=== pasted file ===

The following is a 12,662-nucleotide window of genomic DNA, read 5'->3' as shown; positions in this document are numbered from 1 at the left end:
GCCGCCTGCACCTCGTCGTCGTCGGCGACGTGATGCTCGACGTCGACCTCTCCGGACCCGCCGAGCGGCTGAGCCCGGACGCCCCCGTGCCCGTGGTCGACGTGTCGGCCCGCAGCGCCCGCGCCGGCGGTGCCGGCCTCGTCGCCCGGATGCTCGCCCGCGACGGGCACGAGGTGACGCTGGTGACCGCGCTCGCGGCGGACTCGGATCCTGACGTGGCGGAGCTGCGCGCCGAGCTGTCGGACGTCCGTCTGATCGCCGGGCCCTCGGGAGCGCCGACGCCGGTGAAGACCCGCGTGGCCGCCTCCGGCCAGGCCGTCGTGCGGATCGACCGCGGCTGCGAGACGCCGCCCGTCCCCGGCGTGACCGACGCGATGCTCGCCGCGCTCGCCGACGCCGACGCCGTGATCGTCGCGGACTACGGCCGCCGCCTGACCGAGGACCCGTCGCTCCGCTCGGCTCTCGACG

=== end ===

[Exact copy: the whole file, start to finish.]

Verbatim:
The following is a 12,662-nucleotide window of genomic DNA, read 5'->3' as shown; positions in this document are numbered from 1 at the left end:
GCCGCCTGCACCTCGTCGTCGTCGGCGACGTGATGCTCGACGTCGACCTCTCCGGACCCGCCGAGCGGCTGAGCCCGGACGCCCCCGTGCCCGTGGTCGACGTGTCGGCCCGCAGCGCCCGCGCCGGCGGTGCCGGCCTCGTCGCCCGGATGCTCGCCCGCGACGGGCACGAGGTGACGCTGGTGACCGCGCTCGCGGCGGACTCGGATCCTGACGTGGCGGAGCTGCGCGCCGAGCTGTCGGACGTCCGTCTGATCGCCGGGCCCTCGGGAGCGCCGACGCCGGTGAAGACCCGCGTGGCCGCCTCCGGCCAGGCCGTCGTGCGGATCGACCGCGGCTGCGAGACGCCGCCCGTCCCCGGCGTGACCGACGCGATGCTCGCCGCGCTCGCCGACGCCGACGCCGTGATCGTCGCGGACTACGGCCGCCGCCTGACCGAGGACCCGTCGCTCCGCTCGGCTCTCGACG